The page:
Don’t be Dutch With Repentance
Some of us are Dutch in more than just name. We like to look for ways to cut corners or buy cheap things to save a dime, but it often doesn’t pay in the long run. We are excited that we found the cheap item, but that excitement quickly turns to discouragement when we have to go back to the store to buy another one because it didn’t last.
This can too easily become our approach with repentance. We are willing to settle for the cheap imitation rather than be patient and prayerfully seek genuine repentance. We simply assume that since we are shedding tears over our sin that it means repentance has taken place. On the surface real repentance and the imitation look the same. However they are vastly different from one another in the long run. Paul provides some distinguishing marks in 2 Corinthians 7:10-11.
Genuine repentance is directed toward God not the circumstances (7:10). It is “godly grief” versus “worldly grief.” And so we might ask ourselves, “Who or what is my sorrow directed toward? Why am I shedding tears or pleading with the one I’ve wronged? Is it because I want to escape the consequences of my sin or because I am genuinely sorrowful about how it has hurt my relationship with God and the other person?” Questions like these will reveal the authenticity of the repentance by showing us where our sorrow is directed.
Genuine repentance leads to life (7:10). It leads to life in the sense of turning toward God and maintaining a relationship with Him. This means we have turned away from our sin and are seeking to cultivate our relationship with God. In our turning to God, we are turning to Him ultimately for our salvation. There will be a marked difference over the long run between one who is consistently cultivating their relationship with God and one who is consistently turning away from God.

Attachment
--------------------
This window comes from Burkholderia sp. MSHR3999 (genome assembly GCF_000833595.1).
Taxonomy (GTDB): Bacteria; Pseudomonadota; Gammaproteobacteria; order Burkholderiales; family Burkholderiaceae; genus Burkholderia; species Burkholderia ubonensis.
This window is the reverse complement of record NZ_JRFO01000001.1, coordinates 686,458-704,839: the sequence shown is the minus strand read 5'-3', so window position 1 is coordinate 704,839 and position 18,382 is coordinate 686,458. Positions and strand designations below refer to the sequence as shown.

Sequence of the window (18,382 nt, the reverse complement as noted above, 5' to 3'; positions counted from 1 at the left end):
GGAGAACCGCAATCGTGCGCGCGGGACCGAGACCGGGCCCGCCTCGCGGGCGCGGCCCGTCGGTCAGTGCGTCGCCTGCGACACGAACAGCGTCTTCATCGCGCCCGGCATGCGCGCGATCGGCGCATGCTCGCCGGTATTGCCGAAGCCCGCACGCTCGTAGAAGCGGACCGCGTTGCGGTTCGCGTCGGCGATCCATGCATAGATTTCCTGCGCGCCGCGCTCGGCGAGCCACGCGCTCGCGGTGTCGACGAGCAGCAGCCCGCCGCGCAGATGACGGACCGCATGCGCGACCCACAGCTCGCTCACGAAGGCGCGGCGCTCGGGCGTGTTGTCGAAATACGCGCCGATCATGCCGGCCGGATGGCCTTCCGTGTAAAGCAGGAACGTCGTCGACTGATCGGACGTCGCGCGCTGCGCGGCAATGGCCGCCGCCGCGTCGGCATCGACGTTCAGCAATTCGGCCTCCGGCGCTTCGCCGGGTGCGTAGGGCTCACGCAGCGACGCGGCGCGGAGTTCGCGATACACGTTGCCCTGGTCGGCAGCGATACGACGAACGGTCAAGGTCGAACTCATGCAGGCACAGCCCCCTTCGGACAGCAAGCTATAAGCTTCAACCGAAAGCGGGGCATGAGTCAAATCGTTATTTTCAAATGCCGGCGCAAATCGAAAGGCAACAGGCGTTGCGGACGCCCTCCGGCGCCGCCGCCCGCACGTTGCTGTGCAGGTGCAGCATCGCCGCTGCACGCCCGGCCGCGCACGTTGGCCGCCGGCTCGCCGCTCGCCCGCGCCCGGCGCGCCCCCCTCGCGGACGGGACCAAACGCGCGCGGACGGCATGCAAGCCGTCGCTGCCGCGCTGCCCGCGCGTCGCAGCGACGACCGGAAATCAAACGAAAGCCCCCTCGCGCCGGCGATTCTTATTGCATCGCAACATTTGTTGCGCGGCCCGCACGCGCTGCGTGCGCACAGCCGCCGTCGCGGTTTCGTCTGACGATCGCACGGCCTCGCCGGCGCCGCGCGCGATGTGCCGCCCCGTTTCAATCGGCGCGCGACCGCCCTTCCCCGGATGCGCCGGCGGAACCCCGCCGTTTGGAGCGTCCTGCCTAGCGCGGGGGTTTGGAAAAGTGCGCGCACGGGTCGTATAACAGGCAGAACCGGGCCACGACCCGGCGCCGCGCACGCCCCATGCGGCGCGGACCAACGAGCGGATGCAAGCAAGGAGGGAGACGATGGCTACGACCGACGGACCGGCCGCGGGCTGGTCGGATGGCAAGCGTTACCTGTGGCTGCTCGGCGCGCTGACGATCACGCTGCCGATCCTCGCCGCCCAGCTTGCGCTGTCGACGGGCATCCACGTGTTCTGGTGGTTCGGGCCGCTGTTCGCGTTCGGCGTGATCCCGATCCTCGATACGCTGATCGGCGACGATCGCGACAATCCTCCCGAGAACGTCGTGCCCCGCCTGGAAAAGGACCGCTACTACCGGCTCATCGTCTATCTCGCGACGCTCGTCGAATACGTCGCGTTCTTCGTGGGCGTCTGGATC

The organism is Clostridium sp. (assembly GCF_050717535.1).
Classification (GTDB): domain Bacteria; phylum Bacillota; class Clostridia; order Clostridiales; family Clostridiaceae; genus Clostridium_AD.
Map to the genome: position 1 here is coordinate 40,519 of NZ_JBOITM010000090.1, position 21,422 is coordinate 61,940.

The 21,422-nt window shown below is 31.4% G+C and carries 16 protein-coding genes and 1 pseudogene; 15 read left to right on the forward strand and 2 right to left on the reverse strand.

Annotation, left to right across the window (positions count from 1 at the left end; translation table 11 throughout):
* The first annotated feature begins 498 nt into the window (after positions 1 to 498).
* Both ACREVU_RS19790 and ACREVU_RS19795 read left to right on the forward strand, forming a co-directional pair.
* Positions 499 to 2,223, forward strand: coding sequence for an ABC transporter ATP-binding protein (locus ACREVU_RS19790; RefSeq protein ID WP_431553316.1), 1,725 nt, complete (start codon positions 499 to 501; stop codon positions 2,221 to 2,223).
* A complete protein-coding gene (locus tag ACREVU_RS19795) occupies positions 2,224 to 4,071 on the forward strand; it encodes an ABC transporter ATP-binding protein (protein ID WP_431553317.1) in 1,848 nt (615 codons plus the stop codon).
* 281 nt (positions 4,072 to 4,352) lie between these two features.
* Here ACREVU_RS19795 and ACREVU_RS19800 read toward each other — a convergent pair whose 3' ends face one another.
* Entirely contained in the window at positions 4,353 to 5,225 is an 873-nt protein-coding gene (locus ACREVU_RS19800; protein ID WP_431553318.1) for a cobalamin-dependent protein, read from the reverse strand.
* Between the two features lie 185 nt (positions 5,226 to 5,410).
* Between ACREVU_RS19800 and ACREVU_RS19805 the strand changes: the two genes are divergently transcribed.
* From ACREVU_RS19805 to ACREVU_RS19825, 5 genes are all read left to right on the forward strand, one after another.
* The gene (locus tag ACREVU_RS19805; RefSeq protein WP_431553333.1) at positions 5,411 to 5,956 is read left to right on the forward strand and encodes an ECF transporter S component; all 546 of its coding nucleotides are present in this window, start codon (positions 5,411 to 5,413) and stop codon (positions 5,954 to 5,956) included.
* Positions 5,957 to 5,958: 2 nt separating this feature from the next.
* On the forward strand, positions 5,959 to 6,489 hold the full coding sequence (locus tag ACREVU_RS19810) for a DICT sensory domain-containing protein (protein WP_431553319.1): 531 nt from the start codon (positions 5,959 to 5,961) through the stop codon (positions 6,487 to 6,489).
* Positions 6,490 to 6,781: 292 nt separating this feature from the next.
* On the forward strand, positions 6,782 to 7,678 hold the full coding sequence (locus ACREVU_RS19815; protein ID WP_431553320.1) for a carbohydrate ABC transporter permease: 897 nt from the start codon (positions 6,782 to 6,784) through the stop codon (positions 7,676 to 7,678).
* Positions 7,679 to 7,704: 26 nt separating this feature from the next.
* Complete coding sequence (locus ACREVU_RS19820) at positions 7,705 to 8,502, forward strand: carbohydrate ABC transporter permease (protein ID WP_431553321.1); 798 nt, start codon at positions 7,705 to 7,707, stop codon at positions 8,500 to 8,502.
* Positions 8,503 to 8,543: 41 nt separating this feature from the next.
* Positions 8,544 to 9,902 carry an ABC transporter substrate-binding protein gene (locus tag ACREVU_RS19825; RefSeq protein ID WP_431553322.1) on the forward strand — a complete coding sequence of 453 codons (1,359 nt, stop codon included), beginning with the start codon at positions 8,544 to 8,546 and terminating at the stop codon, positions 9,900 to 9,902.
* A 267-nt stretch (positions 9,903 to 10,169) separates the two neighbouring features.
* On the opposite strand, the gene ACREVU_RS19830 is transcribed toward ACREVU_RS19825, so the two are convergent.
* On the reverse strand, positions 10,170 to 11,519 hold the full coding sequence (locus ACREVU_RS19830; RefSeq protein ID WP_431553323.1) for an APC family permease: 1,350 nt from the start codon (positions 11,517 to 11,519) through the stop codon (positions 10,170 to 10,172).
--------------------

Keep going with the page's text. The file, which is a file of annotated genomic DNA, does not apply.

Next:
Genuine repentance results in change (7:11). Repentance that reaches the heart will produce an abundance of fruit. There will not just be one evidence of repentance but a combination of many evidences. Paul lists out several characteristics of Biblical repentance that can be summarized by the following three questions.
- First, How much am I willing to give up to make things right? So often people will say they want change, but are not willing to make hard decisions or big sacrifices to pursue it.
- Second, Am I willing to accept the consequences of my actions no matter what the outcome will be? Our sin will always result in consequences. If our sorrow is directed toward God and seeking to make the matter right, we will accept the consequences regardless of what they are.
- Third, am I more quick to defend myself or to acknowledge my wrongs? Genuine repentance will care little about the consequences that will come, but will be most concerned about their relationship with God and doing whatever it takes to make the matter right with the person they’ve offended.
When it comes to repentance, let’s not be Dutch. Let’s patiently cry out to God to do something in our hearts that only He can do — bring about genuine repentance.